Sydney mother Maria Kaloudis strengthened her commitment to lobbying the federal government to add eczema treatment to the Pharmaceutical Benefits Scheme (PBS), The Leader reports.
Among the group of people who voiced their concerns to the government in Canberra, Maria Kaloudis had previously wrote to Prime Minister Scott Morrison asking him to step in to add Dupixent to the PBS.
Maria’s close family have reportedly suffered from severe eczema all their lives, being part of the staggering 800,000 Australians with eczema, 27,000 of those being severe.
Dupixent is available to some eczema patients, yet are forced to pay $1600 a month, or $20,000 a year, for the “life-changing” treatment. Patients say that the drug, which is injected into patients, provides relief by ending the itch and pain associated with the condition.
A government advisory committee is due to review the cost-effectiveness of the medication for the third time in March, prompting those affected by the condition to travel to Canberra on February 27 to make a presentation to parliamentarians.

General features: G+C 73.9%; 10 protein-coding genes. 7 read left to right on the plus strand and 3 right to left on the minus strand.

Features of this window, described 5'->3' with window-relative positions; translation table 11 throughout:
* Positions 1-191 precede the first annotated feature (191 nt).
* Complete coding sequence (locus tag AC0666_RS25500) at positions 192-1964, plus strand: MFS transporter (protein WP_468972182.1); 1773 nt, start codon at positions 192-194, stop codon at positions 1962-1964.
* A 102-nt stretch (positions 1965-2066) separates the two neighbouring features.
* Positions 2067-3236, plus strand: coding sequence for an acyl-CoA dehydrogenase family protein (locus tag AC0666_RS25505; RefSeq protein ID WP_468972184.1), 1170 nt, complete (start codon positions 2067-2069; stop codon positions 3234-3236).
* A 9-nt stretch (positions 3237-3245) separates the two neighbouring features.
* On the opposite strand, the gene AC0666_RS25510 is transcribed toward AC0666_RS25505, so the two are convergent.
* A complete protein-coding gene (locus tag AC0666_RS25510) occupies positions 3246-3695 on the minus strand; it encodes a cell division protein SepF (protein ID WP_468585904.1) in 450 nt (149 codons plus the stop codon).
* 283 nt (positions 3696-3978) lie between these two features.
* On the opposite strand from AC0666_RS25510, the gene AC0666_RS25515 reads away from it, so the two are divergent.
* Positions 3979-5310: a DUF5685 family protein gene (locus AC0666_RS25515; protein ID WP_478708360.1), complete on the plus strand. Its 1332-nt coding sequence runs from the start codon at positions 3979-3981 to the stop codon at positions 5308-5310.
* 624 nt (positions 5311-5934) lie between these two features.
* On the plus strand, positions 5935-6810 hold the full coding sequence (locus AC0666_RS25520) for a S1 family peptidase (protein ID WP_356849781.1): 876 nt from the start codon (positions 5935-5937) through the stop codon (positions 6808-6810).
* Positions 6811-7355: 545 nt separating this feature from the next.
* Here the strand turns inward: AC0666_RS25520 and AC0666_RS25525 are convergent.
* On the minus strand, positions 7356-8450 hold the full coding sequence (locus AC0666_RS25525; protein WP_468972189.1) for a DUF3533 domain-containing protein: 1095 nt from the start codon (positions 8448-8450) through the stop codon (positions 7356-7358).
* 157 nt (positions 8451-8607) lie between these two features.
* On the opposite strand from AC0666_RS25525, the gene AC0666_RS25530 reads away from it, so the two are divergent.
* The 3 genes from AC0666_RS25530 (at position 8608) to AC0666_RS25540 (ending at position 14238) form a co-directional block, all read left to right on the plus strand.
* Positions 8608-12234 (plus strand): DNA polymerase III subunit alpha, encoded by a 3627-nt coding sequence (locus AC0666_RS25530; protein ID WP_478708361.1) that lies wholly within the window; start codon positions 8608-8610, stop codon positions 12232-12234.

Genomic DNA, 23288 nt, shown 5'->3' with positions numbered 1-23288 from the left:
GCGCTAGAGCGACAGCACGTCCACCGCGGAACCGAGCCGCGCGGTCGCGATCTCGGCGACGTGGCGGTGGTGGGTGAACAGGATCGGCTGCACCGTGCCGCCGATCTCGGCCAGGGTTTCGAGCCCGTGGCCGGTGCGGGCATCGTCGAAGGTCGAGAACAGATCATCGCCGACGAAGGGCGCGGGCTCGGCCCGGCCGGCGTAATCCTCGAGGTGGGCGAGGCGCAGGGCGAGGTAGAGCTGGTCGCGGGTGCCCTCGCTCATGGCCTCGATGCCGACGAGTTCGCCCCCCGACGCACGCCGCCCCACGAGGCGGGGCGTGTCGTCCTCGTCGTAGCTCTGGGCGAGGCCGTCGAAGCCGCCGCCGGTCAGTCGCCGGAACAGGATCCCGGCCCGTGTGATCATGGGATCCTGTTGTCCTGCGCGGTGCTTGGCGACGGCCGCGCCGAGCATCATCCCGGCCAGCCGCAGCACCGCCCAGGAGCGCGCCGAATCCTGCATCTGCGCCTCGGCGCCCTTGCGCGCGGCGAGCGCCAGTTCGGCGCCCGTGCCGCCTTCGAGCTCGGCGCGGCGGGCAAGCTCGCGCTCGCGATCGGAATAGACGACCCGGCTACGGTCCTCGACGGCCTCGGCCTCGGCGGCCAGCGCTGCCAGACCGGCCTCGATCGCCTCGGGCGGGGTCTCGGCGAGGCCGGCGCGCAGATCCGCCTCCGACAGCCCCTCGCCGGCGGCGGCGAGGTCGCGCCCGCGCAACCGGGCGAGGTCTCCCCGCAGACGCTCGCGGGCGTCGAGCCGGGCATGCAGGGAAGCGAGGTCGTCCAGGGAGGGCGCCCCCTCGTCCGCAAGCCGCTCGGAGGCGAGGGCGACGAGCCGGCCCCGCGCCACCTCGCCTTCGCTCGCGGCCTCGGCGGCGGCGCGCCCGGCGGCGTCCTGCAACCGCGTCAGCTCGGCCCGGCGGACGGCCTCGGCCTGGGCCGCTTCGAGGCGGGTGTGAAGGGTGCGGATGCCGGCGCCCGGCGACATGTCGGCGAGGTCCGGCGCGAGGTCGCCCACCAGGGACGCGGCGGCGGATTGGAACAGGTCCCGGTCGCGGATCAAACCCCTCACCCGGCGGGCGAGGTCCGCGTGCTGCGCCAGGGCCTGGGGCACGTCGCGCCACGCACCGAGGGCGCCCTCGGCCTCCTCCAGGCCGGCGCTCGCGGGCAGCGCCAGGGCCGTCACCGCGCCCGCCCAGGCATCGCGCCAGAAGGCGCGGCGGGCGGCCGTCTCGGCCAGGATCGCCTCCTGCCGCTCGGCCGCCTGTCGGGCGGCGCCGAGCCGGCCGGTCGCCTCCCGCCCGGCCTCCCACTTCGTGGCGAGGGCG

“I’m sending an SOS to the federal government because eczema is agony,” Ms Kaloudis said speaking with The Leader.
“It means sleepless nights, discomfort and pain, feeling like you have bugs crawling under your skin.
“There’s medicine available that can end this misery and we are appealing to the federal government to subsidise it in Australia.
“We need to ensure that the federal government fully understand the distress, pain [and] sleep disruption, and do not overlook it amid all the other budget priorities.”
The Canberra visit was organised by Eczema Support Australia. Its founder and director Melanie Funk, the mother of twin boys with severe eczema, said no one should have to endure the agony of uncontrolled eczema.
Sourced by: The Leader